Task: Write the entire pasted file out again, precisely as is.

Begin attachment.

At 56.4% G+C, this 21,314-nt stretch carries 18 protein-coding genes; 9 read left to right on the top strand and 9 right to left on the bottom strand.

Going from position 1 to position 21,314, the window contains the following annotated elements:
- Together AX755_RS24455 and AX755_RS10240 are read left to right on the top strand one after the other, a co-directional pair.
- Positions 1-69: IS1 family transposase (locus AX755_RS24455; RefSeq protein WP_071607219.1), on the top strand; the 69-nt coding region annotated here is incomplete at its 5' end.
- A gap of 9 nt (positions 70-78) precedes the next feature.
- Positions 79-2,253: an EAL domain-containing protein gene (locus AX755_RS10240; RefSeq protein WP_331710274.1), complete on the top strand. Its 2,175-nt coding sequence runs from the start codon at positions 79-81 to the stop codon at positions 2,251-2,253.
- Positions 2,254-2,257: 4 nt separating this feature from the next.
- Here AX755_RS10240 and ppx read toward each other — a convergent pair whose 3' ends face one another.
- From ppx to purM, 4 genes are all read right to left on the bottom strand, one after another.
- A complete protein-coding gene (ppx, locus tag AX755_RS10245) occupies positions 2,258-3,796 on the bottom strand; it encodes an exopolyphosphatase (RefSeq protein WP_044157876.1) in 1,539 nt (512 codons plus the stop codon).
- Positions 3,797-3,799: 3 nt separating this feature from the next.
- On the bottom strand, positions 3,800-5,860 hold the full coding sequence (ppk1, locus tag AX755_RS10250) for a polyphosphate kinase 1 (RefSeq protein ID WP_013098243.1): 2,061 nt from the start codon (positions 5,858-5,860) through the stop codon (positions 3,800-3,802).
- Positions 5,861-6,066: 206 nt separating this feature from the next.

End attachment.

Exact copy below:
At 56.4% G+C, this 21,314-nt stretch carries 18 protein-coding genes; 9 read left to right on the top strand and 9 right to left on the bottom strand.

Going from position 1 to position 21,314, the window contains the following annotated elements:
- Together AX755_RS24455 and AX755_RS10240 are read left to right on the top strand one after the other, a co-directional pair.
- Positions 1-69: IS1 family transposase (locus AX755_RS24455; RefSeq protein WP_071607219.1), on the top strand; the 69-nt coding region annotated here is incomplete at its 5' end.
- A gap of 9 nt (positions 70-78) precedes the next feature.
- Positions 79-2,253: an EAL domain-containing protein gene (locus AX755_RS10240; RefSeq protein WP_331710274.1), complete on the top strand. Its 2,175-nt coding sequence runs from the start codon at positions 79-81 to the stop codon at positions 2,251-2,253.
- Positions 2,254-2,257: 4 nt separating this feature from the next.
- Here AX755_RS10240 and ppx read toward each other — a convergent pair whose 3' ends face one another.
- From ppx to purM, 4 genes are all read right to left on the bottom strand, one after another.
- A complete protein-coding gene (ppx, locus tag AX755_RS10245) occupies positions 2,258-3,796 on the bottom strand; it encodes an exopolyphosphatase (RefSeq protein WP_044157876.1) in 1,539 nt (512 codons plus the stop codon).
- Positions 3,797-3,799: 3 nt separating this feature from the next.
- On the bottom strand, positions 3,800-5,860 hold the full coding sequence (ppk1, locus tag AX755_RS10250) for a polyphosphate kinase 1 (RefSeq protein ID WP_013098243.1): 2,061 nt from the start codon (positions 5,858-5,860) through the stop codon (positions 3,800-3,802).
- Positions 5,861-6,066: 206 nt separating this feature from the next.